A ZIMBABWEAN court on Wednesday 13 December 2017 set free NewsDay journalist Kenneth Nyangani, who was being prosecuted for allegedly writing and publishing an article on the donation of some used undergarments reportedly sourced by former First Lady Grace Mugabe.
The 31 year-old Nyangani was arrested in October and charged with criminal nuisance as defined in section 46(2) (v) of the Criminal Law (Codification and Reform) Act Chapter 9:23 over a story published by NewsDay, a local daily newspaper on the donation of some used undergarments reportedly sourced by the country’s former First Lady.
Newsday reported that Esau Mupfumi, a ZANU PF party legislator handed over the donation from Mugabe comprising of some used undergarments and night garbs to some ZANU PF party supporters at a meeting held in Mutare in Manicaland province.
According to the State, Mupfumi donated some “brand new goods” which were donated by Mugabe and these included some men’s boxer shorts, some pairs of sandals, some T-shirts and hand bags.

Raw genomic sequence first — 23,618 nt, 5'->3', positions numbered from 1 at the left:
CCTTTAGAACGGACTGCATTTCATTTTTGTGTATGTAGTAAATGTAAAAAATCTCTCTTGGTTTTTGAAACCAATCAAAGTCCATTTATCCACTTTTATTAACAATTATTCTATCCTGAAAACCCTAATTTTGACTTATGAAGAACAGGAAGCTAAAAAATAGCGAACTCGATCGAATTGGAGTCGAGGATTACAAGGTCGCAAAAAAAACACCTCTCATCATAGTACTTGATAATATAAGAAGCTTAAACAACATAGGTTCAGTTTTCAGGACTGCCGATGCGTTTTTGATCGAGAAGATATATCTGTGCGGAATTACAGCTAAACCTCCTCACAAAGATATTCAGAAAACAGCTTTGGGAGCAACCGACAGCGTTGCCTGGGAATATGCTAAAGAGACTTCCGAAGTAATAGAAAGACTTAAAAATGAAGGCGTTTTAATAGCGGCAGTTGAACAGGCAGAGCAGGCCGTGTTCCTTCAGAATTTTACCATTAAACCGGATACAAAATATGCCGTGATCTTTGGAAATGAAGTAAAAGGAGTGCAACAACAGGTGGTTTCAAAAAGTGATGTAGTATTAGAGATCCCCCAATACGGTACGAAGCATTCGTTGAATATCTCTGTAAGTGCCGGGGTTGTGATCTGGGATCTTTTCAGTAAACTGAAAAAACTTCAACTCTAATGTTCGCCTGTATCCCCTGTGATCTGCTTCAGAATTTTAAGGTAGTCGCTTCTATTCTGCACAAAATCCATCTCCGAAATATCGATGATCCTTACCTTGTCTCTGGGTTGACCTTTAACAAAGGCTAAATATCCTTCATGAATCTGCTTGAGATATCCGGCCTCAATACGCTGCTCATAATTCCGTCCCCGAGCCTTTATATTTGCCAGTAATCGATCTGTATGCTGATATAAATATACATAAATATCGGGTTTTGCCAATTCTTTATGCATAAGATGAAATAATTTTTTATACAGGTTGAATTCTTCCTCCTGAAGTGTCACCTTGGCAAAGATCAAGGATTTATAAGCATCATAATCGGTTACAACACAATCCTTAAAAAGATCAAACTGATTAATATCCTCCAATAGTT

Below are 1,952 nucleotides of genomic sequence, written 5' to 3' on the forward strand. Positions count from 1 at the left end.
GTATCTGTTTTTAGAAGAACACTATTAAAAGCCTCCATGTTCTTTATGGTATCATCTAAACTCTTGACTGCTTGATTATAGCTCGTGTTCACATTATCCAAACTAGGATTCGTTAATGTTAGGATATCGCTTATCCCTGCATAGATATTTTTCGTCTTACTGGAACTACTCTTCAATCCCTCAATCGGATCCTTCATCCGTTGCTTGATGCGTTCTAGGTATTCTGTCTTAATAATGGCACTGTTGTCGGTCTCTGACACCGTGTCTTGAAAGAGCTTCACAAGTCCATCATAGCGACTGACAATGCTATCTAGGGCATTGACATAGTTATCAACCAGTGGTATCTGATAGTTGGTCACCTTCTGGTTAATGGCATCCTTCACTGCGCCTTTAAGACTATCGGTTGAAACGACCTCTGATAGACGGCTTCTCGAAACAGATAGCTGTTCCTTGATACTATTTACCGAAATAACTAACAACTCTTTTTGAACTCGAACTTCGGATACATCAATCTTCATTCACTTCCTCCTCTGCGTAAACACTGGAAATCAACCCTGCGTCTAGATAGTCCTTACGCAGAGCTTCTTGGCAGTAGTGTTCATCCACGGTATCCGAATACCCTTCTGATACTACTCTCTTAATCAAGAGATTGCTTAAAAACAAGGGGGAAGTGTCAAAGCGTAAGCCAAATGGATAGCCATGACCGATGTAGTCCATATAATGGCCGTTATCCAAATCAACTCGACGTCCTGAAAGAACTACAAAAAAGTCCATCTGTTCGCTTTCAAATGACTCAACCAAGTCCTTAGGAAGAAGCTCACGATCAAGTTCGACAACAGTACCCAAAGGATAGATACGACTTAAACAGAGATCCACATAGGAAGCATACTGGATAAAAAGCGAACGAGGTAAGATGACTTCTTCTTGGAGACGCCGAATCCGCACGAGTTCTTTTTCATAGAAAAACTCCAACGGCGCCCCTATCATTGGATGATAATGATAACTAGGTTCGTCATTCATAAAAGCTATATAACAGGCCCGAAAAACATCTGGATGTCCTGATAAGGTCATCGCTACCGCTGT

Prosecutors claimed that by writing and publishing the story, Nyangani, who was represented by Passmore Nyakureba and Brian Majamanda of Zimbabwe Lawyers for Human Rights, employed some means which are likely to interfere with ordinary comfort, convenience, peace or quiet of the public.
The State charged that the NewsDay article caused ordinary discomfort, hurt and humiliation to Mupfumi and the ZANU PF supporters, who were the recipients of the donated goods.
But Mutare Magistrate Sekai Chiwundura on Wednesday 13 December 2017 removed Nyangani from remand and ordered the State to proceed by way of summons if it intends to prosecute the NewsDay journalist, who had been out of custody on $200 bail.
The State wanted Nyangani to be remanded out of custody to 12 January 2018. But Majamanda, the journalist’s lawyer, filed an application for refusal of further remand arguing that he had appeared in court on five different occasions without being given a trial date.
Majamanda argued that placing Nyangani on remand would violate his right to personal liberty guaranteed in section 49(1) of the Constitution and of protection of the law provided under section 56(1) of the Constitution.